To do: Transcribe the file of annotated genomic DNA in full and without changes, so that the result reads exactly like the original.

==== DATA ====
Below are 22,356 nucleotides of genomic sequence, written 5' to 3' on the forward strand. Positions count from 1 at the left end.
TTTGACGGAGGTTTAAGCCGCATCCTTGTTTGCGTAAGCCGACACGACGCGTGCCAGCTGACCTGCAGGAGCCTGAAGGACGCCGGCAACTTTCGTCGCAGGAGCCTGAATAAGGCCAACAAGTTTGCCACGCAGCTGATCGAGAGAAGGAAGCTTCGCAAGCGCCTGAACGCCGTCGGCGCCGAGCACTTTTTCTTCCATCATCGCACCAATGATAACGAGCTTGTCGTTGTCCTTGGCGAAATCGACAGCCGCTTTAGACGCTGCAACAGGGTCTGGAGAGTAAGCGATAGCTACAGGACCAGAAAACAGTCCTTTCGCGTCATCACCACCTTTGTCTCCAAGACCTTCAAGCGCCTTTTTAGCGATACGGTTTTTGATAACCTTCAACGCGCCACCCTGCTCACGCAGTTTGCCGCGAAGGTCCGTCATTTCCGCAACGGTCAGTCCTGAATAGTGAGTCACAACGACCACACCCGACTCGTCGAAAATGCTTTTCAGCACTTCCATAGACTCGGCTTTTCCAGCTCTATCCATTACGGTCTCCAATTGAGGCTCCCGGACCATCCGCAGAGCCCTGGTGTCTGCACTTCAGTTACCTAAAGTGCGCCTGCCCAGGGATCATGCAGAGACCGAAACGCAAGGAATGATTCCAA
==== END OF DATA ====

Below are 22,356 nucleotides of genomic sequence, written 5' to 3' on the forward strand. Positions count from 1 at the left end.
TTTGACGGAGGTTTAAGCCGCATCCTTGTTTGCGTAAGCCGACACGACGCGTGCCAGCTGACCTGCAGGAGCCTGAAGGACGCCGGCAACTTTCGTCGCAGGAGCCTGAATAAGGCCAACAAGTTTGCCACGCAGCTGATCGAGAGAAGGAAGCTTCGCAAGCGCCTGAACGCCGTCGGCGCCGAGCACTTTTTCTTCCATCATCGCACCAATGATAACGAGCTTGTCGTTGTCCTTGGCGAAATCGACAGCCGCTTTAGACGCTGCAACAGGGTCTGGAGAGTAAGCGATAGCTACAGGACCAGAAAACAGTCCTTTCGCGTCATCACCACCTTTGTCTCCAAGACCTTCAAGCGCCTTTTTAGCGATACGGTTTTTGATAACCTTCAACGCGCCACCCTGCTCACGCAGTTTGCCGCGAAGGTCCGTCATTTCCGCAACGGTCAGTCCTGAATAGTGAGTCACAACGACCACACCCGACTCGTCGAAAATGCTTTTCAGCACTTCCATAGACTCGGCTTTTCCAGCTCTATCCATTACGGTCTCCAATTGAGGCTCCCGGACCATCCGCAGAGCCCTGGTGTCTGCACTTCAGTTACCTAAAGTGCGCCTGCCCAGGGATCATGCAGAGACCGAAACGCAAGGAATGATTCCAA